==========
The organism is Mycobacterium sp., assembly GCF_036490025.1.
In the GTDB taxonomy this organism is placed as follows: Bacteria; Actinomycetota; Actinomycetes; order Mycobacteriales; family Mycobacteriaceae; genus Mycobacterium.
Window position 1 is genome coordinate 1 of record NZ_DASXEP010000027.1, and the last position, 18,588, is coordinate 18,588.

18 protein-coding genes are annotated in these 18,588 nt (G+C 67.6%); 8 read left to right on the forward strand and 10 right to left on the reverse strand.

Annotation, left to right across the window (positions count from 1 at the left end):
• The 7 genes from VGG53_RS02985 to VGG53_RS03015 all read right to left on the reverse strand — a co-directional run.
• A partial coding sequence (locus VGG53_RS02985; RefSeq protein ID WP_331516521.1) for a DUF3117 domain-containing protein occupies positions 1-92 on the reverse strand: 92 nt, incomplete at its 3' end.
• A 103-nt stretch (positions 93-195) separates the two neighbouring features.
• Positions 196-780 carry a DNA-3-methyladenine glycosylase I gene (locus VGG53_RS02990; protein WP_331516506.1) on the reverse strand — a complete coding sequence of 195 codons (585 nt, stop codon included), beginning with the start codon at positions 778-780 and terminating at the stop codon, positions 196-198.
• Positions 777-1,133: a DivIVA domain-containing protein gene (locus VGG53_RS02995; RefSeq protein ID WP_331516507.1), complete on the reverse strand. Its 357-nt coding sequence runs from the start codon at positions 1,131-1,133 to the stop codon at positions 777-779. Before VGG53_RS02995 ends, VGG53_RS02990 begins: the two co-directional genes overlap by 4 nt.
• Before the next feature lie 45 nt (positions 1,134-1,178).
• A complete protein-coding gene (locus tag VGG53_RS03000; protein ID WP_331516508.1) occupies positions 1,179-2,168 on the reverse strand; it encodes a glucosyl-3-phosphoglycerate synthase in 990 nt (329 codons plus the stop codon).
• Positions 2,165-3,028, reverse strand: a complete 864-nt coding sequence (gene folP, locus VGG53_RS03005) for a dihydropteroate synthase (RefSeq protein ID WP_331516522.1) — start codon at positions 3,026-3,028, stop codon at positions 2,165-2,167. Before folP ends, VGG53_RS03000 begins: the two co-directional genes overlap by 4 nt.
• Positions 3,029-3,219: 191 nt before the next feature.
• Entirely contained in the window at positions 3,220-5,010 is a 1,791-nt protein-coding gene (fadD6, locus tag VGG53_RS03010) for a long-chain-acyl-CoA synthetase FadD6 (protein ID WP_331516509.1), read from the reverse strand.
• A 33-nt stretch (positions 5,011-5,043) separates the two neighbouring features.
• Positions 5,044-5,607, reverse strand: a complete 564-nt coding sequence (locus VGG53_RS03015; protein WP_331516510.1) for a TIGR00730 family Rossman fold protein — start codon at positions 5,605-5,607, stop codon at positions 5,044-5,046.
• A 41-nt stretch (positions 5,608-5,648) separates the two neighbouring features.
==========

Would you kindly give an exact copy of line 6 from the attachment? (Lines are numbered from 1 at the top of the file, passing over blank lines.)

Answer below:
• The 7 genes from VGG53_RS02985 to VGG53_RS03015 all read right to left on the reverse strand — a co-directional run.